stocks, flows, and capital gains

Disclaimer: I am not an economist. Really, really not. Any comments as to why I am wrong here would be welcome!

There is a common meme in the discussion of capital-gains taxes that the income from capital gains has “already been taxed” when it was business income, taxing it when it becomes increased value in investments is unfair or at least double taxation. You can find this claim all over the place; one typical example is here:

…wealthy tax filers make most of their income from investments. Such income is taxed once at the corporate rate of 35% and again when it is passed through to the individual as a capital gain or dividend at 15%, for a highest marginal tax rate of about 44.75%.

Various commentators have noted that this distinction means little to “average Americans,” and that it shows just how disconnected the very wealthy are from the rest of us. I largely agree.

However, I think there’s a good analytical case to be made (separate from the political case) that the double-taxation thesis misunderstands the nature of capital and taxes. That’s because it conceptualizes the funds being taxed as a stock[1] when they are really a flow. Income taxes, sales taxes, etc. (but not property taxes) are imposed on flows: essentially, on the transfer of money from one party to another.  When a company pays a worker a salary for her work, the money it uses to pay her has also already been taxed, either as prior profit for the company, or as income from sales before, etc.  So if we conceptualize that money as a stock, liable to be taxed once and only once, the same argument applies to regular income taxes as to capital gains taxes.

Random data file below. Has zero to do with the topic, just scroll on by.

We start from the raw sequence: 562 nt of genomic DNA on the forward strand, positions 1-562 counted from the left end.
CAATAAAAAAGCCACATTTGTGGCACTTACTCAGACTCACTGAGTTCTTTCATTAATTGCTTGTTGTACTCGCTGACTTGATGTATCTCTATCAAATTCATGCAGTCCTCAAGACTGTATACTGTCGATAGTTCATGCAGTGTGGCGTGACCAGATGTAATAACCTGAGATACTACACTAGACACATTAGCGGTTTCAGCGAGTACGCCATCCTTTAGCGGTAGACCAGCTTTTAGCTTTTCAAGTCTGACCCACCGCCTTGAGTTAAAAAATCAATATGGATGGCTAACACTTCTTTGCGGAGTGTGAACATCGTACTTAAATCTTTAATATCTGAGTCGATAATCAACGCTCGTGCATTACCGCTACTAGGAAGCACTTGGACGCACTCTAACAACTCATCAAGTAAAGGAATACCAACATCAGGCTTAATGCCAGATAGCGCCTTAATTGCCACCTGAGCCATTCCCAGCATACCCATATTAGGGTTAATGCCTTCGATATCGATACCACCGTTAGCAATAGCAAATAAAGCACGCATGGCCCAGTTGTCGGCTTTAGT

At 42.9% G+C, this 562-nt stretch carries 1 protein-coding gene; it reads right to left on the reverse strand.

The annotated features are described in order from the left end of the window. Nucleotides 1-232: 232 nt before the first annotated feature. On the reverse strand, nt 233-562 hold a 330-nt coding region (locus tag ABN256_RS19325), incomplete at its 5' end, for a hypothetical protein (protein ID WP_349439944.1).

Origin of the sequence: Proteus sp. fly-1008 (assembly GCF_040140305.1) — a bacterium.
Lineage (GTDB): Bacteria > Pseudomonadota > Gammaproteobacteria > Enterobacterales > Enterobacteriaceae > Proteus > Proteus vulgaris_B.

On the other hand, if we recognize that income taxes are imposed on the transfer of money from one party to another, capital gains is no more double taxation than is any other form of income tax. Investors realize profits from capital gains as income from a distant source; indeed that’s why the IRS defines it as “passive gains!”  It’s perfectly reasonable to understand the company as paying taxes on its profits, and the stockholders as paying taxes on their income, because most elements of the economy, emphatically including this one, are best understood as flows, not stocks.

The same misunderstanding is, I believe, involved in the meme that claims that focused government spending is like “moving money around in the ocean” (I can’t find a reference online but I’ve heard it orally). The simile works because anybody can understand that moving money in an ocean doesn’t change the stock of water. But economic growth is actually about increasing the flow of money, not the stock;  so moving “water” around may[2] actually contribute to economic growth because moving money around increases the likelihood that it will flow further.

[1] As you probably figured out, I mean stock as opposed to flow, not in the sense of a piece of paper conferring share ownership in a corporation.

[2] Note that I wrote “may”, not “will.”

Author: andrewperrin

University of North Carolina, Chapel Hill

3 thoughts on “stocks, flows, and capital gains”

  1. I think the distinction between stock and flow is an important one and I’m glad you’re bringing it to people’s attention.

    I also agree that the corporate income tax and tax on capital gains shouldn’t be described as “double taxation” as if they were identical. It is complicated though, and I don’t have it all figured out but I’d like to recommend Rajiv Sethi on this topic:

    http://rajivsethi.blogspot.com/2012/01/double-taxation.html

    http://rajivsethi.blogspot.com/2012/01/returns-to-information-and-returns-to.html

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  2. Michael, thanks for the links – Sethi’s posts and the discussions that follow are quite interesting and develop a different reason to be skeptical of the “double taxation” meme.

    brubineau’s posted cartoon strikes me as spot on, though. Passive investments are one way people make money. They are therefore sources of income, and should appropriately be taxed as such as a matter of fairness. This is justified because income taxes tax flows, not stocks.

    Like

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